Lehighton Area High School senior football player Nolan Ryan Wentz became the second Lehighton football player in the past 12 years to earn the Lehigh Valley Football Scholar-Athlete Award.
Wentz earned the honor on March 4 at the 58th annual National Football Foundation and College Hall of Fame Lehigh Valley Chapter banquet.
The annual banquet honors a high school football senior from one of 33 schools that best represents achievements both on and off the football field.
Every team wants to play its best basketball toward the end of the regular season and into the postseason. Teams with momentum often make runs at championships.
Parkland divided up its scoring as it found the back of the next in each of the three periods, almost dividing the goals evenly throughout, taking down Emmaus 6-0 last Friday night at Lehigh Valley Ice Arena in one Lehigh Valley Scholastic Hockey League playoff semifinal game, ending the Green Hornets season.
The defending LVSHL champion Trojans scored twice in the opening period, once in the second, and three times in the final period on their way to its 16th win in 16 tries. Emmaus ends its season at 6-9-1, but fell one game shy of the league championship series.
It was a tough task at hand, but one which was achievable.
The Emmaus boys basketball team entered the last week of the regular season needing two wins in its final three games to qualify for the District 11 Class 6A tournament. Not only did the Hornets win two, they won all three games last week to clinch their ninth consecutive trip to districts.
Allentown Central Catholic has been known as a knockdown-shooting team from behind the three-point line this season, and last Friday night at Emmaus High School was no different.
The Vikings connected on six 3-pointers by four different players in the first quarter to help them take a 22-9 lead after the opening frame, and while the Green Hornets fought back, they just did not have enough firepower to make it all the way back, falling 56-44 in an Eastern Pennsylvania Conference matchup.
Take away one period and Monday’s ice hockey meeting between rivals Emmaus and Parkland could have been a completely different game.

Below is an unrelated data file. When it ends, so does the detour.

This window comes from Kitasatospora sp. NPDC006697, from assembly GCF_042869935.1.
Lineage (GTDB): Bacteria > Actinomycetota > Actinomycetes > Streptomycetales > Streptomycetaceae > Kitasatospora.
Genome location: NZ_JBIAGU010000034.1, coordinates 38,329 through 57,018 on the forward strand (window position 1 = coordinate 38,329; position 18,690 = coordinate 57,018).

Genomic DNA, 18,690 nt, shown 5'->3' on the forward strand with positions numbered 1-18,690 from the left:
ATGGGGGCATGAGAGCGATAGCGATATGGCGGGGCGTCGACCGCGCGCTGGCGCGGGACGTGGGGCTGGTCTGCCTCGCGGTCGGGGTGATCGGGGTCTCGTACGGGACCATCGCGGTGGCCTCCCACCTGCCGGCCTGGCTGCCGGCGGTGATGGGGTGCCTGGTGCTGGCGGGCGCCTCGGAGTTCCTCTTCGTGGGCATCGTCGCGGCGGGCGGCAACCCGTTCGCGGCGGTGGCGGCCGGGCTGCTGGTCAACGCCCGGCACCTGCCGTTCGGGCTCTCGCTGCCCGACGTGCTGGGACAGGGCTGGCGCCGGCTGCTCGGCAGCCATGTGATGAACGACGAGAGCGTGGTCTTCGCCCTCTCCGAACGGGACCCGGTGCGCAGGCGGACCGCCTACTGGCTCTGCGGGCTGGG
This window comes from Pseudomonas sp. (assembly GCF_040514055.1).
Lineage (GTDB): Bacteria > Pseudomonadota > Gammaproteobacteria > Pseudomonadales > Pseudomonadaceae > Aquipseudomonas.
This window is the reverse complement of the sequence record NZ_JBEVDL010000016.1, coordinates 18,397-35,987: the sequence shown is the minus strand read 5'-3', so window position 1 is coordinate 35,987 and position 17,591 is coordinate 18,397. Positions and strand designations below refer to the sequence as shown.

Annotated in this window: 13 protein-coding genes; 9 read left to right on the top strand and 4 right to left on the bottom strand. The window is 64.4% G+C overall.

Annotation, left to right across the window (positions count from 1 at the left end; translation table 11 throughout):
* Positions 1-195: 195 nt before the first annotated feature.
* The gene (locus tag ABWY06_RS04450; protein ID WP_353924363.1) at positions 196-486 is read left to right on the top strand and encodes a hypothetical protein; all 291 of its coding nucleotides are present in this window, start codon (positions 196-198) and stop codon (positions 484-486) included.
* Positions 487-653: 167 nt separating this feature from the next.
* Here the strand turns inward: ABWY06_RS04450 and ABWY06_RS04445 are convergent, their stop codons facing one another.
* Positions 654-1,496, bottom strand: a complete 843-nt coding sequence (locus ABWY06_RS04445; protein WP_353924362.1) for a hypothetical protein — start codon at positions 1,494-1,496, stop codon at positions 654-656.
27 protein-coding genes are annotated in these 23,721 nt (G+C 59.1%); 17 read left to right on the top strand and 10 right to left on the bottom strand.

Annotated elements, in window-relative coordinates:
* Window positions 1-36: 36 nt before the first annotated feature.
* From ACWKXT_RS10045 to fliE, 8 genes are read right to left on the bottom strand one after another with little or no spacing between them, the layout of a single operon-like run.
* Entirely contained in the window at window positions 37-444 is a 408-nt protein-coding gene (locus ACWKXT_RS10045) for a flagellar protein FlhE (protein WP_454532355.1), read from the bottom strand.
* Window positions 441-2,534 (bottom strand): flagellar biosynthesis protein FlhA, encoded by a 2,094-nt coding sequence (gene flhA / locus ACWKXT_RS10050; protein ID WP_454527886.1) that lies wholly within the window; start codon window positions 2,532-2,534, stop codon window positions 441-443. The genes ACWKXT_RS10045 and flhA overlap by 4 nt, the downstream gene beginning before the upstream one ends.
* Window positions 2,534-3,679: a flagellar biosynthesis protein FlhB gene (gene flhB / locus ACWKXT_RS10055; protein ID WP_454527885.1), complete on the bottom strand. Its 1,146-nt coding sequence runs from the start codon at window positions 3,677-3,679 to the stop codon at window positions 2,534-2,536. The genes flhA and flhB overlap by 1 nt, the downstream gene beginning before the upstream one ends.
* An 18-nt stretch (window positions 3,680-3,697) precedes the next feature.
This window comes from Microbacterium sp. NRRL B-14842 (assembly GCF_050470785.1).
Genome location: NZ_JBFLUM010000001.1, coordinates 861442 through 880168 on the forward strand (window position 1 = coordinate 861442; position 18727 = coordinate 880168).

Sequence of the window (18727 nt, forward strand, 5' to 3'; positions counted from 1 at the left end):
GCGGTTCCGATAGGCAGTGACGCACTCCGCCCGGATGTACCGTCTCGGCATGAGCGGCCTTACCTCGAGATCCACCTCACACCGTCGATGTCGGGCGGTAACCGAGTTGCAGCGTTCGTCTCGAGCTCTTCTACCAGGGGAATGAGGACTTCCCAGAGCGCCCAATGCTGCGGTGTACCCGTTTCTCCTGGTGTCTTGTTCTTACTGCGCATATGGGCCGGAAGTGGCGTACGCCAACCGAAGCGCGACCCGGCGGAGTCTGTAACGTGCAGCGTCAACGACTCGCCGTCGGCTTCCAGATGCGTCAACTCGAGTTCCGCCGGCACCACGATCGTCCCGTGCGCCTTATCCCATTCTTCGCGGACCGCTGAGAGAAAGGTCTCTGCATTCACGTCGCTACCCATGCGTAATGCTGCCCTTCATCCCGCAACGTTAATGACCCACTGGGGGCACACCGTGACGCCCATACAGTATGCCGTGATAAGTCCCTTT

The Trojans (13-0 overall, 26 points) scored five goals in the opening period to jump out to a 5-0 lead on the Hornets (6-6-1, 13 points) on their way to a 7-1 in Lehigh Valley Scholastic Hockey League action.
For a few weeks in the middle of the season, the Emmaus boys basketball team missed it’s big man, as junior forward Zach Sabol was sidelined with an ankle injury. He recently returned and had one of the best games of his career last week against Dieruff.
Sabol pulled in 31 rebounds, to go along with 18 points in a 60-44 victory over the Huskies in an Eastern Pennsylvania Conference game at Emmaus High School. The 31 rebounds were the most that Sabol has recorded during his three years on the varsity, and may be an Emmaus record for rebounds in a game.
The Emmaus boys basketball team was in need of a spark. Having lost two games in a row earlier this month, the Green Hornets fell below .500 with a 5-6 record overall. They were also without regular starters in juniors Zach Sabol (foot injury) and Bryce Diehl (illness) for much of that stretch, and struggled to find an offensive rhythm.
Just like it had a year ago, the Emmaus boys basketball team competed in the Allen Holiday Tournament at William Allen High School over the Christmas break. And just as in December of 2016, the Hornets defeated Springfield-Delco in their first game before falling to the host Canaries in the final.
Last Thursday in the opener, Emmaus took down Springfield 67-50 behind 19 points each by juniors Zach Sabol and Bryce Diehl. But in the championship game the next night, the Hornets were beaten by Allen 62-52.
From her sophomore year to her junior year Emmaus volleyball player Caroline Bond saw improved play, not only individually but also from the Green Hornets program.
Bond finished her junior campaign with 863 assists and 258 digs on her way to earning District 11 MVP honors.
“It’s a great honor because I worked really hard to get to where I am,” said Bond. “Last year I was more passive, and this year, as an upperclassmen, I knew I had to be more aggressive and be more of a leader. I gained a lot of experience in the offseason and just matured as a player this year.”